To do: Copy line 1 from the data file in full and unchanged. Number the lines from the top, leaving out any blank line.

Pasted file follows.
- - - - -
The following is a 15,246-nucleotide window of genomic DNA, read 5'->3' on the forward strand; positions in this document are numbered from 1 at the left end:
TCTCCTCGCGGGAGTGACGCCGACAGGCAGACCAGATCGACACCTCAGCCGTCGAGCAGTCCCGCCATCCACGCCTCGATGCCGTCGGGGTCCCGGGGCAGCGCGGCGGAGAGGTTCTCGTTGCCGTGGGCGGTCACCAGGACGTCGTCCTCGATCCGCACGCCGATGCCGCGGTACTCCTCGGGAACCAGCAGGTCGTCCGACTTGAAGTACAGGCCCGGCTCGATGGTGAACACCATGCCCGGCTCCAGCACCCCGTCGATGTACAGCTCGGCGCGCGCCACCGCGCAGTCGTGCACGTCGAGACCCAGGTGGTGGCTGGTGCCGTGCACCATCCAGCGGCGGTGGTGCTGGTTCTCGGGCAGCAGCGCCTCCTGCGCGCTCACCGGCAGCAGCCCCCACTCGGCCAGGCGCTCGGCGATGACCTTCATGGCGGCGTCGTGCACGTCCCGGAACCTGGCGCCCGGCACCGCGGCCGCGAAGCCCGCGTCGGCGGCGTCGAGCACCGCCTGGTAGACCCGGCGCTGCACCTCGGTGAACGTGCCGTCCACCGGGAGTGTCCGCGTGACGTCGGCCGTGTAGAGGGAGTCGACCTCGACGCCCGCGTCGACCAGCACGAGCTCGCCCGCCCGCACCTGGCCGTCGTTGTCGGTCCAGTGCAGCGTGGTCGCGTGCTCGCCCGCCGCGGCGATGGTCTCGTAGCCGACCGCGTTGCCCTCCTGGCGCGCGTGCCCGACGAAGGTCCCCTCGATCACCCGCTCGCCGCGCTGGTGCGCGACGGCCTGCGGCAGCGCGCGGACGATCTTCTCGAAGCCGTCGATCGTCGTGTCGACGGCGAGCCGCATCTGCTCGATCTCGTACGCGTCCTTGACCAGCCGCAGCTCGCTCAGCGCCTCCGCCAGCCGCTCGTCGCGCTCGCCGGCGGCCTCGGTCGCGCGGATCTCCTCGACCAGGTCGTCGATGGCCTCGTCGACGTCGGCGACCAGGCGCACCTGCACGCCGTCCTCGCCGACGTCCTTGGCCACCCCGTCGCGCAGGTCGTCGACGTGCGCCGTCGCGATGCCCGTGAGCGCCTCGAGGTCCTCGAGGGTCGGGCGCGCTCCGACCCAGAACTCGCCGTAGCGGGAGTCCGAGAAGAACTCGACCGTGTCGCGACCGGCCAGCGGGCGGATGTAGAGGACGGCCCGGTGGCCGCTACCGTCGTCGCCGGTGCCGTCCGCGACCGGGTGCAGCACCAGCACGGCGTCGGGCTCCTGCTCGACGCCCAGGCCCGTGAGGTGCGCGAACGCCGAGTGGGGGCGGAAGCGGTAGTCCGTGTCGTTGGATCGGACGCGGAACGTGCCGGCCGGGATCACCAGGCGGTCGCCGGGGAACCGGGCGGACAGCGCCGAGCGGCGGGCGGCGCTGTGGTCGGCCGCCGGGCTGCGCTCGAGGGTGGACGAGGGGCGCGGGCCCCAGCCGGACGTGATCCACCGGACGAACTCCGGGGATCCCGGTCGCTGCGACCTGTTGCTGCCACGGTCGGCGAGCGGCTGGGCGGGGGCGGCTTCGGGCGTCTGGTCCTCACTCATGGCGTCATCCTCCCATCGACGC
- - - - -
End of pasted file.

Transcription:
The following is a 15,246-nucleotide window of genomic DNA, read 5'->3' on the forward strand; positions in this document are numbered from 1 at the left end: